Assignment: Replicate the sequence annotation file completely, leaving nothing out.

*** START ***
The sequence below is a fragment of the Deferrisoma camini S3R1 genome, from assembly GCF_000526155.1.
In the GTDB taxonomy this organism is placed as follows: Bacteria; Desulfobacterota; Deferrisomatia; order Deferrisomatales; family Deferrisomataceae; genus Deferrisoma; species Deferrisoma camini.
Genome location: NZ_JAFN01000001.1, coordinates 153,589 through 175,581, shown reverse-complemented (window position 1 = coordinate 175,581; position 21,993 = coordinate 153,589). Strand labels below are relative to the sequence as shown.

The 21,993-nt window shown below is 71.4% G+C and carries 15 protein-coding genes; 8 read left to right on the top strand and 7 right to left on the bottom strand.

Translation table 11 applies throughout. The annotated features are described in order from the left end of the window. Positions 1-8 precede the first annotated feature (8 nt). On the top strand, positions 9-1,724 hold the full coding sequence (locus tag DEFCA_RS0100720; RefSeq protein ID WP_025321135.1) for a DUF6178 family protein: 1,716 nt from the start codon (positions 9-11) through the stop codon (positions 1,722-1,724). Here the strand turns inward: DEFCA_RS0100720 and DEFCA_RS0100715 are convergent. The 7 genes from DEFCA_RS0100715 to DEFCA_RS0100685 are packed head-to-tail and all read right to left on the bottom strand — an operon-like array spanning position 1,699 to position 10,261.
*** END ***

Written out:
The sequence below is a fragment of the Deferrisoma camini S3R1 genome, from assembly GCF_000526155.1.
In the GTDB taxonomy this organism is placed as follows: Bacteria; Desulfobacterota; Deferrisomatia; order Deferrisomatales; family Deferrisomataceae; genus Deferrisoma; species Deferrisoma camini.
Genome location: NZ_JAFN01000001.1, coordinates 153,589 through 175,581, shown reverse-complemented (window position 1 = coordinate 175,581; position 21,993 = coordinate 153,589). Strand labels below are relative to the sequence as shown.

The 21,993-nt window shown below is 71.4% G+C and carries 15 protein-coding genes; 8 read left to right on the top strand and 7 right to left on the bottom strand.

Translation table 11 applies throughout. The annotated features are described in order from the left end of the window. Positions 1-8 precede the first annotated feature (8 nt). On the top strand, positions 9-1,724 hold the full coding sequence (locus tag DEFCA_RS0100720; RefSeq protein ID WP_025321135.1) for a DUF6178 family protein: 1,716 nt from the start codon (positions 9-11) through the stop codon (positions 1,722-1,724). Here the strand turns inward: DEFCA_RS0100720 and DEFCA_RS0100715 are convergent. The 7 genes from DEFCA_RS0100715 to DEFCA_RS0100685 are packed head-to-tail and all read right to left on the bottom strand — an operon-like array spanning position 1,699 to position 10,261.